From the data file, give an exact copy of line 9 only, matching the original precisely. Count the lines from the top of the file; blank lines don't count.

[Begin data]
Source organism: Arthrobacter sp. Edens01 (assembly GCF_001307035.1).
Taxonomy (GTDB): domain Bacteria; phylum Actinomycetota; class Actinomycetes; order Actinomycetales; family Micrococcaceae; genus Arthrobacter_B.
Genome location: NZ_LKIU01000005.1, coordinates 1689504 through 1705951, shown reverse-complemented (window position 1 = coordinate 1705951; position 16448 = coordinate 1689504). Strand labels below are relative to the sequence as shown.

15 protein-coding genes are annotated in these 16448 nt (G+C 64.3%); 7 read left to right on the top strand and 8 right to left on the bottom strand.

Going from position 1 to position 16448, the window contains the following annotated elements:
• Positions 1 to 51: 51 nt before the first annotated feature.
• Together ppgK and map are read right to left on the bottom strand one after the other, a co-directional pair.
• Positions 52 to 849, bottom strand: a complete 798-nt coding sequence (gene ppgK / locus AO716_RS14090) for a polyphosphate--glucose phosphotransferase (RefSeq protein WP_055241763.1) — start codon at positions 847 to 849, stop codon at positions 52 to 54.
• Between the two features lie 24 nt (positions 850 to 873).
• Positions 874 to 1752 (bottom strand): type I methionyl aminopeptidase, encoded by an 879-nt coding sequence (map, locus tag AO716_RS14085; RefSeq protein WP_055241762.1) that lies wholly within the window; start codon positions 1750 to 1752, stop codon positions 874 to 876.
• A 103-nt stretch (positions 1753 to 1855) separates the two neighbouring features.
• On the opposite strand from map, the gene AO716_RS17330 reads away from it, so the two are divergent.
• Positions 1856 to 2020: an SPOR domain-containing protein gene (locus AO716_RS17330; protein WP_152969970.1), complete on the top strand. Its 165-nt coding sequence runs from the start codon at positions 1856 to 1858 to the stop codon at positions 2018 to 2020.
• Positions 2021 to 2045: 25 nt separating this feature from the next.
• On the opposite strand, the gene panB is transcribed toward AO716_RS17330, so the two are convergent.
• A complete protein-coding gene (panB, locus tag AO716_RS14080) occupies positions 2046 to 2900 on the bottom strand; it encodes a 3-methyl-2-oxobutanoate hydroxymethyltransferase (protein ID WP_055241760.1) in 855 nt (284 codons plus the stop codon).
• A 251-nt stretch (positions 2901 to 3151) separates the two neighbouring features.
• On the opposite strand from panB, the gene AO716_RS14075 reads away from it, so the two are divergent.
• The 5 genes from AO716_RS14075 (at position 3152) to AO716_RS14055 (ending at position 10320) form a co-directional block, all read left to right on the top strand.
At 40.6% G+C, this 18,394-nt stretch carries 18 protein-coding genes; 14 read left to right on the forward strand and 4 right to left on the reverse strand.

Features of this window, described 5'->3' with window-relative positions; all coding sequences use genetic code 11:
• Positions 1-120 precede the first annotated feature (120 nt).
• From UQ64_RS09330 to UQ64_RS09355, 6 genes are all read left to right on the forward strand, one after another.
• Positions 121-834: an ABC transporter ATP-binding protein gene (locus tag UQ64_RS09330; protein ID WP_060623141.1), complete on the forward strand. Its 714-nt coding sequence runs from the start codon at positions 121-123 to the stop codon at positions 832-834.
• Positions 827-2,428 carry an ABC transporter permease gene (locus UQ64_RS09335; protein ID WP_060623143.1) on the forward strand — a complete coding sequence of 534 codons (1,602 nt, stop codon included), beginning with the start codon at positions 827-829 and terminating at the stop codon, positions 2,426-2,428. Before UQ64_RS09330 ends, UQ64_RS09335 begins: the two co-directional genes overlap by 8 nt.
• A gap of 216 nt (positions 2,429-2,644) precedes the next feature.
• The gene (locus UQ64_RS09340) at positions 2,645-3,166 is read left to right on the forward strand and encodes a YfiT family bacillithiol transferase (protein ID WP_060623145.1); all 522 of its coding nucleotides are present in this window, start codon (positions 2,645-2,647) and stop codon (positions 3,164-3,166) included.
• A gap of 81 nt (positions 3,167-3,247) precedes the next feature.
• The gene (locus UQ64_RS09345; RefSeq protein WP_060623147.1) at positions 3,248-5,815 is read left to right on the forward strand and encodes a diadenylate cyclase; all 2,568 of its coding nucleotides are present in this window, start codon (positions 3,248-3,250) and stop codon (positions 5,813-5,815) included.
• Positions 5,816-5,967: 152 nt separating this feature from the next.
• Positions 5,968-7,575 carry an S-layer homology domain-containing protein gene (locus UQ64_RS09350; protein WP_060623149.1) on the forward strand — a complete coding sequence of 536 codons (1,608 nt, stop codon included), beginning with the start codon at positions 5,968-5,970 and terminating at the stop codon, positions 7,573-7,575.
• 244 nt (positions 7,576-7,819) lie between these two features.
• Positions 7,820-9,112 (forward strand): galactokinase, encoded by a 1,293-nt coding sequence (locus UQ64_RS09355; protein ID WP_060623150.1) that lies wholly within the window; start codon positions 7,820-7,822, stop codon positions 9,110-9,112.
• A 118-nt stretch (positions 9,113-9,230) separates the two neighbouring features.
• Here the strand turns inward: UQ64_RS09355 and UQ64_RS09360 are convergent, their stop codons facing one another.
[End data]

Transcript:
• Between the two features lie 24 nt (positions 850 to 873).